Please jot down or ponder your answers. 1. What causes seasons

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Please jot down or ponder your answers.
1. What causes seasons?
a. Earth is closer to the Sun in the summer and farther away in the winter
b. something else
2. How can you tell the difference between planets and stars?
a. planets are brighter
b. something else
3. What causes Moon phases?
a. Earth’s shadow
b. something else
4.What is Pluto?
5. What’s the difference between the Solar System and the Milky Way? How
many stars are in each?
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Explore the Universe: Astronomy Activities for the
Classroom and Beyond
Sally Brummel, Planetarium Coordinator, Bell
Museum of Natural History
[email protected]
612-624-8146
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Today's Goals:
1. To give you background knowledge of
astronomy so you are confident in presenting
the content and answering questions.
2. To demonstrate activities related to
astronomical misconceptions and other topics.
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ExploraDome
At your school
At the Bell Museum
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Please jot down or ponder your answers.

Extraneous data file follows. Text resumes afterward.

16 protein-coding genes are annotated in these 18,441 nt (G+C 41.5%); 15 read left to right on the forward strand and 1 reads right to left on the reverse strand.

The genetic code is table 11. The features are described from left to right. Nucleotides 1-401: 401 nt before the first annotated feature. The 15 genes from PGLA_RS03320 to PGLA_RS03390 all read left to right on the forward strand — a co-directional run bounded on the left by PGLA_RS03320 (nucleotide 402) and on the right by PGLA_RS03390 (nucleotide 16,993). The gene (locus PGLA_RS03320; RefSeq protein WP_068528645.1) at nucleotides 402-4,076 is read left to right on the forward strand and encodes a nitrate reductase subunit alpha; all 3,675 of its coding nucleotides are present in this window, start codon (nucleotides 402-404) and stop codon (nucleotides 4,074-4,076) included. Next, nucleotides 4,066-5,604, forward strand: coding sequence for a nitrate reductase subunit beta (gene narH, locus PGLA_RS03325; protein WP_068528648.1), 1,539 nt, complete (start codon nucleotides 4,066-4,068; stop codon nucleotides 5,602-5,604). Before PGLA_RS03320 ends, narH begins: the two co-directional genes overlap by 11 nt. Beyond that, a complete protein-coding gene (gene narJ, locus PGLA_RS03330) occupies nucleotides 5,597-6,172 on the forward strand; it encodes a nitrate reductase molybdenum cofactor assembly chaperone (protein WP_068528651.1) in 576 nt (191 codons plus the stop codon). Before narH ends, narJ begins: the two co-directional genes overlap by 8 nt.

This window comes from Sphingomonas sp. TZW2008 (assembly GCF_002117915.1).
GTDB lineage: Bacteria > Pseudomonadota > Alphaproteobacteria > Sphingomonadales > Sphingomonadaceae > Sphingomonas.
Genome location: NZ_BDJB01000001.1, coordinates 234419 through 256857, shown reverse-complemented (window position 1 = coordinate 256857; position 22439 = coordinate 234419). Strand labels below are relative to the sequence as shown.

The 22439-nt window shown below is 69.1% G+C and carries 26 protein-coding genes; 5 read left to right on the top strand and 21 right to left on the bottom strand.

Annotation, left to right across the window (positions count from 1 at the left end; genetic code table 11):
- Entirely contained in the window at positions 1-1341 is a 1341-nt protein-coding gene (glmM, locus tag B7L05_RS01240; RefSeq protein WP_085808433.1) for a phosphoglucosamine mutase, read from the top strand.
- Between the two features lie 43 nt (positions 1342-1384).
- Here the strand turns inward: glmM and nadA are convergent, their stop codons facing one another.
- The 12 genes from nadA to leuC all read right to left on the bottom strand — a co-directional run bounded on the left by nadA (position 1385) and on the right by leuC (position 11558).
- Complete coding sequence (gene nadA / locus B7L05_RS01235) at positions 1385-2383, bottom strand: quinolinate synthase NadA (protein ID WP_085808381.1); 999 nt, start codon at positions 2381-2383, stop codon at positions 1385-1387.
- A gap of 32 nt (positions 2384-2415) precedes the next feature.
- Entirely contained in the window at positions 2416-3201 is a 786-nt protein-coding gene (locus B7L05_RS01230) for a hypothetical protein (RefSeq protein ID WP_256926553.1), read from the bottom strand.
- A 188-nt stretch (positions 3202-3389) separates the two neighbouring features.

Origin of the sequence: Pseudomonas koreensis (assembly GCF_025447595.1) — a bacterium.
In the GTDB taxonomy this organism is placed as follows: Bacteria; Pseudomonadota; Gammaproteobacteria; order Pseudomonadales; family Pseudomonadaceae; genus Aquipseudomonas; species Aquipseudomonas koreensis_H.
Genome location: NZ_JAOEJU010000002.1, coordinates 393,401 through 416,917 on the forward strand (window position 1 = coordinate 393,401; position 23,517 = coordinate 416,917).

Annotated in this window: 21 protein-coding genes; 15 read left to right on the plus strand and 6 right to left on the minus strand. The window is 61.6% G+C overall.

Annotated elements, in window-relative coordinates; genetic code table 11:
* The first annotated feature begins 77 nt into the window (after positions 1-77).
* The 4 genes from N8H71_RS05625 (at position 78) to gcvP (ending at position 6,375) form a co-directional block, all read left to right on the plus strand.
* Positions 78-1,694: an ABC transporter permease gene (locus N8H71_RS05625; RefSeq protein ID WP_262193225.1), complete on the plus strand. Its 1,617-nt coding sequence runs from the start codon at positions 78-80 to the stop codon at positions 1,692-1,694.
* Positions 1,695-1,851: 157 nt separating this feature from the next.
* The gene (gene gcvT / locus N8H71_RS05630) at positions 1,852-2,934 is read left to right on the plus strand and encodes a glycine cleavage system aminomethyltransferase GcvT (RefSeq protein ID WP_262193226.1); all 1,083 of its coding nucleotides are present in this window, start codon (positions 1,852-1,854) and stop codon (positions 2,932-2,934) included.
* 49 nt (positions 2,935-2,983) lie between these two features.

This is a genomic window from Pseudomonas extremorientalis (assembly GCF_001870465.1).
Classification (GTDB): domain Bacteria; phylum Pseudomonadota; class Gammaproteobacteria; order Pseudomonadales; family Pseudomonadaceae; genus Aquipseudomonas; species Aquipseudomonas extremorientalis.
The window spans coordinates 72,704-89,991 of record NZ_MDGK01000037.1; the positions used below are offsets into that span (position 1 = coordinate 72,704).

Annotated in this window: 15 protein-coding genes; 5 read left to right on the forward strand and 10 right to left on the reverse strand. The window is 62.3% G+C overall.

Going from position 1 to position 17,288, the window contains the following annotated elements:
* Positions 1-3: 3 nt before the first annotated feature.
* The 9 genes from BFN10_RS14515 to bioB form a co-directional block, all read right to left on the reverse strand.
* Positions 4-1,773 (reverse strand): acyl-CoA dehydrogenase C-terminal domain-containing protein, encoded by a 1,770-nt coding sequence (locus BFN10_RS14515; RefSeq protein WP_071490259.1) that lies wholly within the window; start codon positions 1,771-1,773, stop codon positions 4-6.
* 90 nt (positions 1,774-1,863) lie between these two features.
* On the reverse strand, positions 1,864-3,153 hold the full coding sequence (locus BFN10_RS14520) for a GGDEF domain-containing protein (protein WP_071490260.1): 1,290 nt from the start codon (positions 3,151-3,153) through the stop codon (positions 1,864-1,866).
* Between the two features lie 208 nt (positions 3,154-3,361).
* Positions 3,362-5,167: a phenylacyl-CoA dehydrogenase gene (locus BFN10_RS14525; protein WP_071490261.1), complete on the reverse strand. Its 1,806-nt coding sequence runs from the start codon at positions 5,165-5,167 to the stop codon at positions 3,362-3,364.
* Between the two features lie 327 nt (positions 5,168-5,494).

1. What causes seasons?
a. Earth is closer to the Sun in the summer and farther away in the winter
b. something else
2. How can you tell the difference between planets and stars?
a. planets are brighter
b. something else
3. What causes Moon phases?
a. Earth’s shadow
b. something else
4.What is Pluto?
5. What’s the difference between the Solar System and the Milky Way? How
many stars are in each?
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Life is not a multiple choice test!
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Standard 3.3.3.1 Sun and Moon
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Observe and describe the daily and seasonal changes in the position of the sun and compare observations.
Recognize the pattern of apparent changes in the moon's shape and position.
Standard 3.3.3.2 Solar System
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Demonstrate how a large light source at a great distance looks like a small light that is much closer. For example:
Car headlights at a distance look small compared to when they are close.
Recognize that the Earth is one of several planets that orbit the sun, and that the moon orbits the Earth.
Standard 8.3.3.1 Sun and Solar System
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Recognize that the sun is a medium sized star, one of billions of stars in the Milky Way galaxy, and the closest star
to Earth.
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Use the predictable motions of the Earth around its own axis and around the sun, and of the moon around the
Earth, to explain day length, the phases of the moon, and eclipses.
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Compare and contrast the sizes, locations, and compositions of the planets and moons in our solar system.